Nothing Goes Unredeemed

And He who sits on the throne said, "Behold, I am making all things new." And He said, "Write, for these words are faithful and true." - Revelation 21:4

No matter how hard we try, we can't always understand life's trials. Disease strikes. Finances fail. People forsake us. And God allows it all. We are to be thankful in it all and through it all... 

"For momentary, light affliction is producing for us an eternal weight of glory far beyond all comparison, while we look not at the things which are seen, but at the things which are not seen; for the things which are seen are temporal, but the things which are not seen are eternal." (2 Cor 4:17-18 NASB)

These words are hard to swallow through the pain and tears, yet the truth remains that if we seek God's desire for us, we will triumph because of our trials. God produces new character in us with surgeon-like precision as He peels away our imperfection. 

We may not understand God's methods but we can know He has our best in mind. No "loss" we experience in life will go unredeemed in God's kingdom. I think the Christian band Selah says it eloquently in their song "Unredeemed":

Life breaks and falls apart
But we know these are
Places where grace is soon to be so amazing
It may be unfulfilled
It may be unrestored
But when anything that’s shattered is laid before the Lord
Just watch and see it will not be unredeemed.

Take a few moments to listen and watch the Selah video below of "Unredeemed". Its a beautiful song with a message of hope. What shattered thing do you need to lay before the Lord today? Lay it before Him and make today the start of something new. He'll redeem it. Just watch and see.

NOTE: For email subscribers who don't get the video, here's the direct link to watch:


Janna Rust is a Professional Coach, Trainer and Speaker dedicated to encouraging others towards lives God intends for them.  For more information, visit her other blog at 

Receiving Love: Obstacle #4-Perspective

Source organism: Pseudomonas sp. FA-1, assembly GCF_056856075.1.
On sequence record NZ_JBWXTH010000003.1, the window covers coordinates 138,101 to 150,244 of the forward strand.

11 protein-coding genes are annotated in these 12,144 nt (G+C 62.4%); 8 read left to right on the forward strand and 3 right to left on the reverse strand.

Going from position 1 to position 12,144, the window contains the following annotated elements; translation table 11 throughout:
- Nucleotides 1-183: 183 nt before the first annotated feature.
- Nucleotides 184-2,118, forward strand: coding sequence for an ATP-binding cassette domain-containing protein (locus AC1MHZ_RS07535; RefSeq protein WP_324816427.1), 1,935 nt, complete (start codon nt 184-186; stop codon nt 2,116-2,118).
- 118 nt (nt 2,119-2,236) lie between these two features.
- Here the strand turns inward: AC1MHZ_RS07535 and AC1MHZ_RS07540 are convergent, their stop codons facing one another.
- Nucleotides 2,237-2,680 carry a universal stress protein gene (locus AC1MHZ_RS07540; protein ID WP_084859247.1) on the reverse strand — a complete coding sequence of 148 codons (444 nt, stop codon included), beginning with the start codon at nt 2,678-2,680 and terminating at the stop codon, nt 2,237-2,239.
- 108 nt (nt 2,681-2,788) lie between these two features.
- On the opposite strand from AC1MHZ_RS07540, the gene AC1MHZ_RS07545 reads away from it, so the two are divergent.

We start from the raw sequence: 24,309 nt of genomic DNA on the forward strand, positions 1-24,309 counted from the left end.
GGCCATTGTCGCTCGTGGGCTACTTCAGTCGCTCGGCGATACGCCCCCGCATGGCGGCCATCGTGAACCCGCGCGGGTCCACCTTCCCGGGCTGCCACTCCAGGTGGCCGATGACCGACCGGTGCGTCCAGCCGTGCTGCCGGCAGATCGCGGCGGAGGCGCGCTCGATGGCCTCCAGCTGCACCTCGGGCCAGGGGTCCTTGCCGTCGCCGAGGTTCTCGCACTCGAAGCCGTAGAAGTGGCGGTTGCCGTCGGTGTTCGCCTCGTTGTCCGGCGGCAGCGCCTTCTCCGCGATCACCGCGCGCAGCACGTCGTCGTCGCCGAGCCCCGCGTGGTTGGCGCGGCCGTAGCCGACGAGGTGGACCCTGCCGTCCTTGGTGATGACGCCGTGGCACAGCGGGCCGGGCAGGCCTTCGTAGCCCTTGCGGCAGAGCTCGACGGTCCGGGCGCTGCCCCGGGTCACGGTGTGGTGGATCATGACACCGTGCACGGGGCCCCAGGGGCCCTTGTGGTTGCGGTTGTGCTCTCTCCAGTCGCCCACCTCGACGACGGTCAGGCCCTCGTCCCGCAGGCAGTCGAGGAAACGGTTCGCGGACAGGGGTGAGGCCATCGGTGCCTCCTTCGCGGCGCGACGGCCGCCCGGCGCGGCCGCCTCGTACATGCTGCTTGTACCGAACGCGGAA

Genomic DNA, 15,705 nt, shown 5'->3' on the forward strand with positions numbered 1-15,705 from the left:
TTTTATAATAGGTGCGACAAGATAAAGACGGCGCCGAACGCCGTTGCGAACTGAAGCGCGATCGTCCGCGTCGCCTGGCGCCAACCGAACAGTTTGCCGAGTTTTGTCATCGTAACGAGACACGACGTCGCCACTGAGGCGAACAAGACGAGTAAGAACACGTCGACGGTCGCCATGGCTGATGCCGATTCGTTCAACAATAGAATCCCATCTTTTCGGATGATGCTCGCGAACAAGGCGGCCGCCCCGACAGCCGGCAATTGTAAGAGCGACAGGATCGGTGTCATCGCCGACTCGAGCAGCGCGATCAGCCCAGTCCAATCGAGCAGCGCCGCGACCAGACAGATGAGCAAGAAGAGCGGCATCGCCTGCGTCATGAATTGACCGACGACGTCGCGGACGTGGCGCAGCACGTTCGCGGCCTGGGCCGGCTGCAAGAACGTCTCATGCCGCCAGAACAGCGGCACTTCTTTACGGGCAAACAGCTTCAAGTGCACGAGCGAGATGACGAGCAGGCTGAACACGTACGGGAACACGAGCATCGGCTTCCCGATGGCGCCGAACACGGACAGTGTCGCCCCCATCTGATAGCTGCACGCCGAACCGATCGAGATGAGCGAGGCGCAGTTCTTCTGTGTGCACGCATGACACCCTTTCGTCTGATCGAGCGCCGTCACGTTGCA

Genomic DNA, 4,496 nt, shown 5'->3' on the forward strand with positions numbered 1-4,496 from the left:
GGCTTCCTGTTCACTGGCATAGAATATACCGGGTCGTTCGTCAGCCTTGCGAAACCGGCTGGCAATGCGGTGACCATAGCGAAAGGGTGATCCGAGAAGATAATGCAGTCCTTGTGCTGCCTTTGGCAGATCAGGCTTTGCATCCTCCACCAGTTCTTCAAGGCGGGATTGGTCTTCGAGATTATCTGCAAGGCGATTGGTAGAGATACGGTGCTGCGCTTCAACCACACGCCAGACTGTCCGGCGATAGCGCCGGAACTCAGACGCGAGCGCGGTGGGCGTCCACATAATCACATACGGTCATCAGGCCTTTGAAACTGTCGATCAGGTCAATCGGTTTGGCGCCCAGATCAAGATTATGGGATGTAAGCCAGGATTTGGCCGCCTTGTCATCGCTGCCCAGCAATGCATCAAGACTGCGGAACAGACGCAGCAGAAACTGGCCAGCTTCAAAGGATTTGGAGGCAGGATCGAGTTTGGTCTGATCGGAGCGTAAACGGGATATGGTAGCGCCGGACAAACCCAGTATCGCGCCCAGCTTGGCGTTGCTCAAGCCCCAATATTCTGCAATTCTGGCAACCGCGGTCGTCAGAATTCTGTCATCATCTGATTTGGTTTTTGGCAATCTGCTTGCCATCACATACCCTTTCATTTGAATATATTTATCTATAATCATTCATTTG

Great is my confidence in you; great is my boasting on your behalf. I am filled with comfort; I am overflowing with joy in all our affliction. 2 Corinthians 7:4

In case you are just joining in for the first time, I've been going through 2 Corinthians 7:1-4 and discussing how having too much pride, too many priorities and too little patience affect our relationships (for the first post in the series click here).Today I will be discussing the fourth obstacle to receiving God's love through our personal relationships-having too limited a perspective.

While I don't know if most people believe this, difficult times pave the way to more intimacy and deeper connection between two parties. Sure, no one enjoys a disagreement, but if two-way communication is allowed to take place around the disagreement, the relationship can soar to new heights from the mutual understanding.

Unfortunately, most people view conflict as undesirable in a relationship. I've heard many times from people that good relationships "are supposed to be easy". 

Well...yes and no.

Great relationships do have a sense of ease about them. However, great friendships can have points of contention from time to time and still be great. Paul expressed his joy in the troubles he had with the Corinthians. Perhaps he knew that the tough times were only temporary and circumstantial and would bring forth change for the better. Paul never ceased to communicate either, even though it appears in his letter that he was the one who was pleading for acceptance. Paul knew that the Corinthians were worth fighting for.

The key to any relationship's survival is perspective and honest communication. If we keep our minds open to the possibility that our limited perspective is not the only way things can be, and keep the lines of communication open, any relationship with two people willing to reconcile can be salvaged and propelled to greater heights.

Dear Father, you know my heart. Show me your heart in all of my relationships. Thank you for the trials that keep me compassionate towards others. Give us all the hearts and minds to suspend our own judgment and open the lines of communication with those you have put into our lives. Give us your humility and patience and enable us to understand your priorities and perspective. Amen.

Receiving Love Obstacle #1-Pride

Therefore, having these promises, beloved, let us cleanse ourselves from all defilement of the flesh and spirit, perfecting holiness in the fear of God. - 2 Corinthians 7:1 NASB

Too often we let ourselves get in the way of what God wants for our lives. In my last post, I mentioned that there were four things that cause relationships to break down: too much pride, too many priorities, too little patience and too limited a perspective.  Actually, these are tactics to avoid in any aspect of our lives!